At 5:30 this morning I found myself standing outdoors and noticed the flash of lightning in the sky behind a dense blanket of clouds. There was an abundant amount of electric activity and the lightning randomly illuminated the clouds as if they were decorated with twinkle lights. But there was no thunder. The silence somehow made the lightning fascinating, nonthreatening; a discharge of natural electricity a world away.
Once when I was a young girl I awoke late at night during a bizarre electrical storm. There was no rain or thunder, but silent lightning was virtually everywhere. As I stood at my window transfixed at the spectacle of the delicate shards of lightning bursting through the brittle air, my mother came into my room and gently ushered me back to bed.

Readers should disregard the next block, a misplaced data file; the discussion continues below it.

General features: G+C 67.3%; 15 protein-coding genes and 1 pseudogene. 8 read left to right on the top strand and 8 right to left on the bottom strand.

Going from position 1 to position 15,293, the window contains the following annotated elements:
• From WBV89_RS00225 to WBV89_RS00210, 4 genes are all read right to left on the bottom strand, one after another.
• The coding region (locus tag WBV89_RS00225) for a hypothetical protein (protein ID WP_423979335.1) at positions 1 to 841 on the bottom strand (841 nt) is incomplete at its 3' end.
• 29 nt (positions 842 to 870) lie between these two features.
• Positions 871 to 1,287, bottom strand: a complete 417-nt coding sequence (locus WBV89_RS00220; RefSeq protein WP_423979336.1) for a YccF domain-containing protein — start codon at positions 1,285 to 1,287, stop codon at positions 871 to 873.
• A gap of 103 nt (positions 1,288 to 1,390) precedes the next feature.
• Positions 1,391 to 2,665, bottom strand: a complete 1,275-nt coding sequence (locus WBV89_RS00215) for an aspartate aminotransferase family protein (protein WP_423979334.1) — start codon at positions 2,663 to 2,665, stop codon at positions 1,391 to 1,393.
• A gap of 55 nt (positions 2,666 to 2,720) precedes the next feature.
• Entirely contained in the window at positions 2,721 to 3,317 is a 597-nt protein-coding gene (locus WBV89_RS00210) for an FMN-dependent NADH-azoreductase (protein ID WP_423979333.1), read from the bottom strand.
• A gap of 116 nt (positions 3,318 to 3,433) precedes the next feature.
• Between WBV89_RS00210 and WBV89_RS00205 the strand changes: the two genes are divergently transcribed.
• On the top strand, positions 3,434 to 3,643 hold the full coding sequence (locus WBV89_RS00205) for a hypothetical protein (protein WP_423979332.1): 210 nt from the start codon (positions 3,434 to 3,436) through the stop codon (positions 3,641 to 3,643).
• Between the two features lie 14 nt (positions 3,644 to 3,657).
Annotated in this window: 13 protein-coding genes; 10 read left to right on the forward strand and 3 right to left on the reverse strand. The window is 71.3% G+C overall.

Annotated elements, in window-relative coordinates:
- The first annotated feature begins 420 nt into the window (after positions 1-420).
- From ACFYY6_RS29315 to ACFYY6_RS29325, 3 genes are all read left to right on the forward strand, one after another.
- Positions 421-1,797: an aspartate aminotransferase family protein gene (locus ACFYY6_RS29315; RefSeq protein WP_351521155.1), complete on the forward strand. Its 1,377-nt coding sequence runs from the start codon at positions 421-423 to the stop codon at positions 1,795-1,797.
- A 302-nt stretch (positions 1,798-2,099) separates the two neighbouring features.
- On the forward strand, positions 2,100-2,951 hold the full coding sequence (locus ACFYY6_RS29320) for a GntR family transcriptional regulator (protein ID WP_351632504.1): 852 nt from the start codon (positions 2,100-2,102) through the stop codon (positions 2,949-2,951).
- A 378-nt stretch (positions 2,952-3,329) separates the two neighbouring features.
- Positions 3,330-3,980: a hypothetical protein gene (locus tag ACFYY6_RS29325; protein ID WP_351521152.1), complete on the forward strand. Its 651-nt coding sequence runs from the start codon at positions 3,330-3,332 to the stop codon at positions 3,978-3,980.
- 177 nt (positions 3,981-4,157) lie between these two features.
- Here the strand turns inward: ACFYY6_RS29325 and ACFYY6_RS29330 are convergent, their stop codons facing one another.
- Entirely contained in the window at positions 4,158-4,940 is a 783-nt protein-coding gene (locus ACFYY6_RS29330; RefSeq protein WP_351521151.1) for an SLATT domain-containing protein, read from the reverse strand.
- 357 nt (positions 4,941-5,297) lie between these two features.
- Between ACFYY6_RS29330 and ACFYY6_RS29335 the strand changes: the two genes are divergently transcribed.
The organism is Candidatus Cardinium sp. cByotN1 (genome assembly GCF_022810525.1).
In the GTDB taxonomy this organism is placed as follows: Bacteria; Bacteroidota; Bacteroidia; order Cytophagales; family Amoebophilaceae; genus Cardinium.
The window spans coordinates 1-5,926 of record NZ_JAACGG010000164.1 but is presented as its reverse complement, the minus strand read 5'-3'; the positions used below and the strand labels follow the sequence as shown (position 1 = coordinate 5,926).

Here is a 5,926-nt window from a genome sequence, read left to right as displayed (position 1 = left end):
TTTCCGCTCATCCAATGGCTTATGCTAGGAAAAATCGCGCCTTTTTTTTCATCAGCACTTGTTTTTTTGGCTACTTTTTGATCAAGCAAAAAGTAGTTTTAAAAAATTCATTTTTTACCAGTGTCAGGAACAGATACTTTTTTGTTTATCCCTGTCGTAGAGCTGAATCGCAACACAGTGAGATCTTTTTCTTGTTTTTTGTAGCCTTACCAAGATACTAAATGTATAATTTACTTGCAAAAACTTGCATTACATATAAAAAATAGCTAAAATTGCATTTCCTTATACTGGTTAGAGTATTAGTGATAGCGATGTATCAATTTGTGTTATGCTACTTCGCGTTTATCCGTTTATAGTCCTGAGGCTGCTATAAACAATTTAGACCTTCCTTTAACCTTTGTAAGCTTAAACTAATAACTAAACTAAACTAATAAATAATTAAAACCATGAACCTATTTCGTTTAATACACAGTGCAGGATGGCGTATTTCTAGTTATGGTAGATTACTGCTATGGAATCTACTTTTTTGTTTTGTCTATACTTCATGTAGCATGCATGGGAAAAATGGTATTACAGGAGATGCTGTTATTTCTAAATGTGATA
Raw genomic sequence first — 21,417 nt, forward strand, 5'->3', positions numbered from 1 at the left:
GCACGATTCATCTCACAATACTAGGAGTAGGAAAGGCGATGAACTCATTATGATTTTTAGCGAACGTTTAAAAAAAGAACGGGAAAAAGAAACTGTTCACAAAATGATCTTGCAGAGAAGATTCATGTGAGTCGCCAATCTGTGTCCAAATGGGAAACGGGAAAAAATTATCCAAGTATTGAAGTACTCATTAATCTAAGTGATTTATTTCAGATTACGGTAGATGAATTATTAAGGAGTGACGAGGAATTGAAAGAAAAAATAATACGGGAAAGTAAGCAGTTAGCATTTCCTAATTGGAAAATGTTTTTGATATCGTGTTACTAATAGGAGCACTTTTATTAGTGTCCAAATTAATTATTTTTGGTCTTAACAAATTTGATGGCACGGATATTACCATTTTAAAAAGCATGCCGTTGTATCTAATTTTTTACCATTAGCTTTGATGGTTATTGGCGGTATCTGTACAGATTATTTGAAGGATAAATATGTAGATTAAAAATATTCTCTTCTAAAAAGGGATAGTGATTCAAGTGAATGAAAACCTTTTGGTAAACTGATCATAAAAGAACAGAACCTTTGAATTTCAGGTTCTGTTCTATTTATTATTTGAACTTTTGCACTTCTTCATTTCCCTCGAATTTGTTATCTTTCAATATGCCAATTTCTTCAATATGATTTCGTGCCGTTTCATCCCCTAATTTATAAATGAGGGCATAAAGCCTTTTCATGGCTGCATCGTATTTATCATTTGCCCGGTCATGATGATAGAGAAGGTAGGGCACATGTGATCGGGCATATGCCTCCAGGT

Phenomena of nature never fail to capture our imagination. No matter how many times I have seen lightning before, it is a renewed wonder. Perhaps, because it is not man-made, our consciousness labels it extraordinary. Lightning cannot be recreated on demand: we must wait for the next natural occurrence. I believe I will never again witness an electrical storm like the one I saw as a youngster, but if I did, I would still be amazed and riveted to the captivating sight.